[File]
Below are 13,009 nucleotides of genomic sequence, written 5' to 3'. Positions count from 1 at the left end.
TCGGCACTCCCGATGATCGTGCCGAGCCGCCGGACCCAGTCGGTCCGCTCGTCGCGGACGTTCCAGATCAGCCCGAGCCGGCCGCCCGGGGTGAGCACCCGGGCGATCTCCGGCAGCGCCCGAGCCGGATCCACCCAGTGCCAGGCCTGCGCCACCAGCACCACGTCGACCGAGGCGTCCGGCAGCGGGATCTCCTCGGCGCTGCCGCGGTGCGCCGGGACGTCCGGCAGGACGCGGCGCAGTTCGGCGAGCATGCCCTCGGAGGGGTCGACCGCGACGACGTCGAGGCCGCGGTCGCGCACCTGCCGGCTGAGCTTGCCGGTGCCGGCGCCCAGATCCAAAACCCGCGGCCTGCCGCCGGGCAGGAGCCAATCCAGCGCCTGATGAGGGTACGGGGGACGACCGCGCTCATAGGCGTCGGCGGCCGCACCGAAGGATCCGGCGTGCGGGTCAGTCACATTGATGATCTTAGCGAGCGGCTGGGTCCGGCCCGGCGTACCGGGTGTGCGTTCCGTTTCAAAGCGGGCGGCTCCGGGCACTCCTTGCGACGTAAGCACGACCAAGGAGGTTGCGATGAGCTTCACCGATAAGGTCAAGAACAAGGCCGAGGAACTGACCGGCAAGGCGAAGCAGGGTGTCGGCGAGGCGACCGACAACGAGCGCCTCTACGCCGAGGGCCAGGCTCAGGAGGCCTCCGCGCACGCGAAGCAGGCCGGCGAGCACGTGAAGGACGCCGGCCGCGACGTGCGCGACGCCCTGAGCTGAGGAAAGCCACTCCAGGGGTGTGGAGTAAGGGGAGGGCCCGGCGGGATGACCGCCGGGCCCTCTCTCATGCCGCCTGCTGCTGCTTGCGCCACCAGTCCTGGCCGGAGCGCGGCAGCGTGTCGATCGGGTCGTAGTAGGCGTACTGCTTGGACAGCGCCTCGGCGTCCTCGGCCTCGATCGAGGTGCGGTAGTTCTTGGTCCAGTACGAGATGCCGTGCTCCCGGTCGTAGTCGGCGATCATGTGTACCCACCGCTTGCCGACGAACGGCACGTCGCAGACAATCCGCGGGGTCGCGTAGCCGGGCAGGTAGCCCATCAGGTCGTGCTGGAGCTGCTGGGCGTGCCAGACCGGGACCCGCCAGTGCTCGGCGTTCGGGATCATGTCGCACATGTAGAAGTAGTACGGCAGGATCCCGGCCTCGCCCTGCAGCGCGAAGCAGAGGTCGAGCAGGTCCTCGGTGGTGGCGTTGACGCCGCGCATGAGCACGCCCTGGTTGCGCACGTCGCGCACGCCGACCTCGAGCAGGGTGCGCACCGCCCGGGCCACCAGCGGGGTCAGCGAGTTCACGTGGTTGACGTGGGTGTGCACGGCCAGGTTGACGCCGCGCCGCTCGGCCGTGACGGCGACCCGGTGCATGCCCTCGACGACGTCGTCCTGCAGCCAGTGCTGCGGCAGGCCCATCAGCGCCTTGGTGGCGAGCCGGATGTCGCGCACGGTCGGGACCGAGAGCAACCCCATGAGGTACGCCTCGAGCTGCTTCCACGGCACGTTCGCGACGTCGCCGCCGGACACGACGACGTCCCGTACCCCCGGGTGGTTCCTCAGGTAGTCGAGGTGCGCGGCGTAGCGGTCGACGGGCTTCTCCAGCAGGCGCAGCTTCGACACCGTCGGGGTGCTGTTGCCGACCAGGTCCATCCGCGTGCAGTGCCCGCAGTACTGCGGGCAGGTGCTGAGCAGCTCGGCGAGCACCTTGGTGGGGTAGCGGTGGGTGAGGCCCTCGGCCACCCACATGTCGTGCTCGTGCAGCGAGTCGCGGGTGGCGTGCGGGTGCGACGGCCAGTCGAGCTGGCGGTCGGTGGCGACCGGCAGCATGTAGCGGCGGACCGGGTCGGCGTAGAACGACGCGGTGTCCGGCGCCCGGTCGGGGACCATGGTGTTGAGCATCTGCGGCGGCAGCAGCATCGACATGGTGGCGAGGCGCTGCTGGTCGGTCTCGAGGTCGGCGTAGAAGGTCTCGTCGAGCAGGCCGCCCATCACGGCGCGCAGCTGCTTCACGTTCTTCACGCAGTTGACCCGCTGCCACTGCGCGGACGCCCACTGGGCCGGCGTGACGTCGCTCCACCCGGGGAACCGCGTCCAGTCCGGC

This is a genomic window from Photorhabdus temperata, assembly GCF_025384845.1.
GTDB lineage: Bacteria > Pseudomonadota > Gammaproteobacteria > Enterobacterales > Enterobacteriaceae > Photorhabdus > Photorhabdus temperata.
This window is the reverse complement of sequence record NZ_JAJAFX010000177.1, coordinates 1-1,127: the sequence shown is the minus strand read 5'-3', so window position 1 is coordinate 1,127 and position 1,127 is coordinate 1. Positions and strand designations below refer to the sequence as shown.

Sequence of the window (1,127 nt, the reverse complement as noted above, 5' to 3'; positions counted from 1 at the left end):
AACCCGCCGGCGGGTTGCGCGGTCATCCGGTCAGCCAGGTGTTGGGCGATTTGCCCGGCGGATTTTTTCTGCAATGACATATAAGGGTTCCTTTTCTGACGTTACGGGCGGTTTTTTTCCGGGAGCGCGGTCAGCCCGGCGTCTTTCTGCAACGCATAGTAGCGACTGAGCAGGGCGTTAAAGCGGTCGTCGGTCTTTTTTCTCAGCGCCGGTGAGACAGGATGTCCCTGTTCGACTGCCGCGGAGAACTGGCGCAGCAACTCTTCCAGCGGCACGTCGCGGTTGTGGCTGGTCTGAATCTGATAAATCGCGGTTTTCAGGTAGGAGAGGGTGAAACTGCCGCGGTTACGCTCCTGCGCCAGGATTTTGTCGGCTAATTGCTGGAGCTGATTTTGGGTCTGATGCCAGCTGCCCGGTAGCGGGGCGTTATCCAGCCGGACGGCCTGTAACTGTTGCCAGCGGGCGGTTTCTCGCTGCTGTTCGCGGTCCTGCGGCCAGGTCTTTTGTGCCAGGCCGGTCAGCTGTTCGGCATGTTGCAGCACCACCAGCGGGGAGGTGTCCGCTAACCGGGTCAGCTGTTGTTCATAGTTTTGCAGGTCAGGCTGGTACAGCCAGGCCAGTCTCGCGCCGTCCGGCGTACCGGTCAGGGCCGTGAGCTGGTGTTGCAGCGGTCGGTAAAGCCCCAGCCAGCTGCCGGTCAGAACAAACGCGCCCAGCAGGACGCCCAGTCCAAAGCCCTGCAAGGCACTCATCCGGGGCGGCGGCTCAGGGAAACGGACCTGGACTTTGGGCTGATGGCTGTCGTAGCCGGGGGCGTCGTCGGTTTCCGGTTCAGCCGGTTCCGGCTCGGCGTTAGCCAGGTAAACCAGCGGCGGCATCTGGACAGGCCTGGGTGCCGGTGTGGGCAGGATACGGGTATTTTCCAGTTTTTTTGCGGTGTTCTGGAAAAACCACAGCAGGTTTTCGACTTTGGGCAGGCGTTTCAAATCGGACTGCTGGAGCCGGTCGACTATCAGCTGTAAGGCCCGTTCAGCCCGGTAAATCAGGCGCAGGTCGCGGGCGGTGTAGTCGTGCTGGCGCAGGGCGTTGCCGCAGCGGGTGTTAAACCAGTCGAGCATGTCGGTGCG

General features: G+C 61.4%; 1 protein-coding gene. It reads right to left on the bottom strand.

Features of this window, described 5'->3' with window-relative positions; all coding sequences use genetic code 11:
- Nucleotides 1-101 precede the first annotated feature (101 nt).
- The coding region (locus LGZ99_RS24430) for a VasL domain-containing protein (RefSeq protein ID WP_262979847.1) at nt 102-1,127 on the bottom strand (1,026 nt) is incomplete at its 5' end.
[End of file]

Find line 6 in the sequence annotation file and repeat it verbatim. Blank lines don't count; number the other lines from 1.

Sequence of the window (1,127 nt, the reverse complement as noted above, 5' to 3'; positions counted from 1 at the left end):